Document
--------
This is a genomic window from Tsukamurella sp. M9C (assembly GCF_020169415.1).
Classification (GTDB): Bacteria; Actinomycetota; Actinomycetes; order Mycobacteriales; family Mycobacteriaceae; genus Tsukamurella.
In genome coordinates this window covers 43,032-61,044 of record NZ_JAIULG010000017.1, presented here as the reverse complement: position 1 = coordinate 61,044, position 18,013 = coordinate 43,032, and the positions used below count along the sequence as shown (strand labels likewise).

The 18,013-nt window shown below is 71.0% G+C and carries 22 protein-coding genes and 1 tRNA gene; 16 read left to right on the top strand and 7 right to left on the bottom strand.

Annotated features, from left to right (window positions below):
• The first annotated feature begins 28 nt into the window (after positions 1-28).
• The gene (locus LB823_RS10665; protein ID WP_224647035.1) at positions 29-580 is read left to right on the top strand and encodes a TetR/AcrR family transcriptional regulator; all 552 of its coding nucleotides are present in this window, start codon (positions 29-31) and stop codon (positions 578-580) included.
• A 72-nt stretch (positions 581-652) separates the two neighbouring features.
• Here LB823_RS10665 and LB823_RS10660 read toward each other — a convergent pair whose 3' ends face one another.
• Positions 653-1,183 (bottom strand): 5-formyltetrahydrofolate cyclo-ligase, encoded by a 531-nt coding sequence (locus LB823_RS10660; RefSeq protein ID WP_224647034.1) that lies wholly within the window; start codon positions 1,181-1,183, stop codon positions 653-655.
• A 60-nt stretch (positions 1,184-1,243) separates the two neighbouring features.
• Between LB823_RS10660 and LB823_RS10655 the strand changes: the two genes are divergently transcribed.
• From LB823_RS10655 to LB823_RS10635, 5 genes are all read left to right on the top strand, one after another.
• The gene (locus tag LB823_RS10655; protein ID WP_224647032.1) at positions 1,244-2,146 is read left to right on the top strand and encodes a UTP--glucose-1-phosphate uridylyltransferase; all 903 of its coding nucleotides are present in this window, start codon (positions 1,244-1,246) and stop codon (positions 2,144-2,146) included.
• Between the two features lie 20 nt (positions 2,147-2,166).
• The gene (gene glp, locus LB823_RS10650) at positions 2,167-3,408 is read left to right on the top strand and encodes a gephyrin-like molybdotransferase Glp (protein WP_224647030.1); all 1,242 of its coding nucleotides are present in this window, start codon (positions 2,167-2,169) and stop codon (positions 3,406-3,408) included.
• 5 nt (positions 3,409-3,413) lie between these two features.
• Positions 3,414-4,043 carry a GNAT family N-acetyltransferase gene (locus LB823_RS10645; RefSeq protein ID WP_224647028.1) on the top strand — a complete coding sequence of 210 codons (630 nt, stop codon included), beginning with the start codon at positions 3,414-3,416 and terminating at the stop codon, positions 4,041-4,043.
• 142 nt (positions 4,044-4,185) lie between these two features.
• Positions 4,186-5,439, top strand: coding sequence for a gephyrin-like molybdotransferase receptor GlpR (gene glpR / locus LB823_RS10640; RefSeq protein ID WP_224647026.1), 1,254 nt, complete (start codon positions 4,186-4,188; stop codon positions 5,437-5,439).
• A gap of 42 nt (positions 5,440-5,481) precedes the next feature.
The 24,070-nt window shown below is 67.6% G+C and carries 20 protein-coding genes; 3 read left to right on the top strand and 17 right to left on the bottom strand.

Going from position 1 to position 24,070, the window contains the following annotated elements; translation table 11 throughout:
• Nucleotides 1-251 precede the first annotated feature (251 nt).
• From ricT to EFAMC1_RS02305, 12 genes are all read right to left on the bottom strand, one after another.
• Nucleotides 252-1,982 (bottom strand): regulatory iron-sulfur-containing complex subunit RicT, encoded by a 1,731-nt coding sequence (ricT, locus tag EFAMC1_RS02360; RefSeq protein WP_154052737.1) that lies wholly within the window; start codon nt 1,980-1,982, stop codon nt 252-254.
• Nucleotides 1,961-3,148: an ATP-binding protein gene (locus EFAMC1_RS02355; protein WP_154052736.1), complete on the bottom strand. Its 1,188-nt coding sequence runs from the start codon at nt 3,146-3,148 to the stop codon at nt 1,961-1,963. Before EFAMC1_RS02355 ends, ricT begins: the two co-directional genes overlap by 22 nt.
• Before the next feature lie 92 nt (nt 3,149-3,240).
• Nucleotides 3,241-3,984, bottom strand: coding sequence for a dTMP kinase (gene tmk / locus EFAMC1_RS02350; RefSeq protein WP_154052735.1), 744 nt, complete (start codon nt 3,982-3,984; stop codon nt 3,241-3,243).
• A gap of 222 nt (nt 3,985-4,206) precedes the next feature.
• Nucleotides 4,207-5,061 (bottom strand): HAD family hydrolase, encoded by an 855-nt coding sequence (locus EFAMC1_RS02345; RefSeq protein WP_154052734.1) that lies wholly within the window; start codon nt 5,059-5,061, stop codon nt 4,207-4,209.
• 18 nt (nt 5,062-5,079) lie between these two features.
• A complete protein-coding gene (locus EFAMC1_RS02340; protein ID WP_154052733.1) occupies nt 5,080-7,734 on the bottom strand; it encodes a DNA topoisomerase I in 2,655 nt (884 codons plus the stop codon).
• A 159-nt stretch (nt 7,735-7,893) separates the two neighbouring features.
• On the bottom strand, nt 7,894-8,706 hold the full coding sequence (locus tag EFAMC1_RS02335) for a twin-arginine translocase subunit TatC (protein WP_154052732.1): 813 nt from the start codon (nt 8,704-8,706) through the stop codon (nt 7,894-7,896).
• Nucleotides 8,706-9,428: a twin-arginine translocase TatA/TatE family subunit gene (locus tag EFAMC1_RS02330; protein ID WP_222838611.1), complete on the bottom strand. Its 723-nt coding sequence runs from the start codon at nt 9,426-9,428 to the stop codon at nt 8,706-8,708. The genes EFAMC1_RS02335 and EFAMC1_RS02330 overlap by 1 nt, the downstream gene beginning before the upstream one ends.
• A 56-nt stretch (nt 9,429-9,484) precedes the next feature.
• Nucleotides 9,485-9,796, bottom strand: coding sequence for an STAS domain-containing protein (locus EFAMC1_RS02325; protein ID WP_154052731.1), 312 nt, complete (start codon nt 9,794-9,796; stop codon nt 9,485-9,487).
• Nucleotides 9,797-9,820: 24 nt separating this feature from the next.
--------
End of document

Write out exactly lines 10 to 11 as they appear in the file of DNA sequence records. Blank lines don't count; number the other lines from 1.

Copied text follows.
• Positions 653-1,183 (bottom strand): 5-formyltetrahydrofolate cyclo-ligase, encoded by a 531-nt coding sequence (locus LB823_RS10660; RefSeq protein ID WP_224647034.1) that lies wholly within the window; start codon positions 1,181-1,183, stop codon positions 653-655.
• A 60-nt stretch (positions 1,184-1,243) separates the two neighbouring features.